Can You Hear Me Now?
After entering the national media spotlight in recent years
after The New York Times picked up the story of the 1999
Tulia, Texas drug busts, attention on the town has subsided to
almost nonexistent once again. Yet earlier this month The
Texas Observer's Nate Blakeslee revisited the current
situations facing those involved in the drug busts, and learned
about the history of Tulia that shaped the possibility for such a
sequence of events.
The short version of the Tulia story goes as follows: The town's sheriff used money from the governor's office to hire a undercover cop with a checkered past to work without supervision, making drug buys of mostly powdered cocaine from forty six different individuals. The officer never wore a wire and his reports were never corroborated by another, and at the time of arrest, not one suspect possessed any drugs or weapons. Additionally, forty of the forty-six suspects were black (in a town with less than 300 black residents), and the busts led to sentencing of some individuals with up to 90 years in jail.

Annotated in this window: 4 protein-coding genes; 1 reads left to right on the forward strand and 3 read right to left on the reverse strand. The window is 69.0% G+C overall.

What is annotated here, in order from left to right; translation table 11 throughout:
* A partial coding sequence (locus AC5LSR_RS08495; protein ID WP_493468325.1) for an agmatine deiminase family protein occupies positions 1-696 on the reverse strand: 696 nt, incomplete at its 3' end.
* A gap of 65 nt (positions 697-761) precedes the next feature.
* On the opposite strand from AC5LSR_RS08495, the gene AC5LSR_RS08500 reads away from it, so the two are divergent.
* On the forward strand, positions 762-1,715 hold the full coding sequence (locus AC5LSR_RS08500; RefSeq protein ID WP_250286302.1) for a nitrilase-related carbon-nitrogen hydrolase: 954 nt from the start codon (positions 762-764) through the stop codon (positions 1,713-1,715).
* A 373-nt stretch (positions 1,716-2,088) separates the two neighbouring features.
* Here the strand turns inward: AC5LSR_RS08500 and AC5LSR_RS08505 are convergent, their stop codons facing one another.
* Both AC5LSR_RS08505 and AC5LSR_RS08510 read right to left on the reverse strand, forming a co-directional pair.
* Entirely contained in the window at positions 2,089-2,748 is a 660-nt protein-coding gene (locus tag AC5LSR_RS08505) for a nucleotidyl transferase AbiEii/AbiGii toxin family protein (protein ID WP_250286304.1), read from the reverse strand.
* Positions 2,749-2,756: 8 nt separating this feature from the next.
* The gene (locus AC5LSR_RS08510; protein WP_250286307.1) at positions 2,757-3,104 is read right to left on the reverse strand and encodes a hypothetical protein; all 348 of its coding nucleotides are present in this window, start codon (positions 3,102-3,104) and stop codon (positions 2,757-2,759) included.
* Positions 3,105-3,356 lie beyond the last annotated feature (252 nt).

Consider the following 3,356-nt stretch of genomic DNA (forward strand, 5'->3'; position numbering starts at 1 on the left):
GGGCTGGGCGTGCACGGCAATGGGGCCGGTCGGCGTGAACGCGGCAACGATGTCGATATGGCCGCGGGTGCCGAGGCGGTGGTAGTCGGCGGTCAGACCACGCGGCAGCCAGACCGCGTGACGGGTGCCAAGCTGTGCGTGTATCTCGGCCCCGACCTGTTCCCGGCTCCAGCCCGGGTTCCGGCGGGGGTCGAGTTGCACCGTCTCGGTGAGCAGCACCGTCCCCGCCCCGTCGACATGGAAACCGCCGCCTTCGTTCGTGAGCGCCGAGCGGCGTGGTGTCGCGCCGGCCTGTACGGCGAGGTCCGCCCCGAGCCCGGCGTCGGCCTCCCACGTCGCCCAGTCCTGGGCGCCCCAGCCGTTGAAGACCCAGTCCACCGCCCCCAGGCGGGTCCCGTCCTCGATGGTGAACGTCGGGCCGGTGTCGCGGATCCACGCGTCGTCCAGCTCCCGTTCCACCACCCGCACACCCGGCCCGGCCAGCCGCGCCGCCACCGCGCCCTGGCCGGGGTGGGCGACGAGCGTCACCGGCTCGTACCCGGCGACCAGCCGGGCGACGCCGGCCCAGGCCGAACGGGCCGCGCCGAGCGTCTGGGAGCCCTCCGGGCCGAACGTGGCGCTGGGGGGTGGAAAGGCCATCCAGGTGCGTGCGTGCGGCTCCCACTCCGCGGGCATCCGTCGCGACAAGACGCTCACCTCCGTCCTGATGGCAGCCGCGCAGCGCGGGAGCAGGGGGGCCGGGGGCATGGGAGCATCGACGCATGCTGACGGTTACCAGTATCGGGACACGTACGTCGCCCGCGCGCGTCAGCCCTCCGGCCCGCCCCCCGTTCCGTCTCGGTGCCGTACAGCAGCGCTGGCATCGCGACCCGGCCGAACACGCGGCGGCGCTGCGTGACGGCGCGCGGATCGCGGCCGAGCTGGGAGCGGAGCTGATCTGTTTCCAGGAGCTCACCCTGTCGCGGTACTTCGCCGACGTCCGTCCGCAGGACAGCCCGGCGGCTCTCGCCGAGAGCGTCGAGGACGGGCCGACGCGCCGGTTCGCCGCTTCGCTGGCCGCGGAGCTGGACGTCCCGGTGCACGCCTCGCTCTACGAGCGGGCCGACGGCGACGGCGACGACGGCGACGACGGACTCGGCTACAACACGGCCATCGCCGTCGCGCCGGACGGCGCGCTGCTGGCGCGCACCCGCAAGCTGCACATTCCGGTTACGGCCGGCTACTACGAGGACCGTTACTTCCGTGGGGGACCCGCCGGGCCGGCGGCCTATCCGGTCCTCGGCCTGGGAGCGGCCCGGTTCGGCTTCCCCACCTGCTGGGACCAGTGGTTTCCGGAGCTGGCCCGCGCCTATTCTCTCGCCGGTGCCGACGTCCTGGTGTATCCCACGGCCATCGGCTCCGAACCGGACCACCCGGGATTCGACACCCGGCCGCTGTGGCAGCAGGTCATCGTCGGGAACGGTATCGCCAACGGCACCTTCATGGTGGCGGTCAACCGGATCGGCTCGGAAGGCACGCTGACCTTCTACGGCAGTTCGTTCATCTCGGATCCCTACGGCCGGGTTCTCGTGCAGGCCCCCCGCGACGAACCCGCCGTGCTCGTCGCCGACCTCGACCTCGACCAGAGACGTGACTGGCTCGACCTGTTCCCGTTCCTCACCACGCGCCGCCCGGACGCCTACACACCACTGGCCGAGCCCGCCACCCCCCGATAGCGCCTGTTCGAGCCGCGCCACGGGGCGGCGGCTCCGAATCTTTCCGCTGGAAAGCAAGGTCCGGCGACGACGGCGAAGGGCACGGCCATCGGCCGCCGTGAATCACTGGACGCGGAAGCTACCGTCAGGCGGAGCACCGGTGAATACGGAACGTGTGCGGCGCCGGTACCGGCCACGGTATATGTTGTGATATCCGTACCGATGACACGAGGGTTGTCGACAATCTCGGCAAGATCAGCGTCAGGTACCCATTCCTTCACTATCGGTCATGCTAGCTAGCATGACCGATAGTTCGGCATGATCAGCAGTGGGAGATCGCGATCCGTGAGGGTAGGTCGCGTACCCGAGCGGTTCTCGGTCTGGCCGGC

In Blakeslee's second trip to Tulia, the author learns the history of the town's construction and how highways were used to separate and then throw together white and black Tulia, and re-interview some of the prisoners facing years in jail based on the spotty evidence of one undercover officer.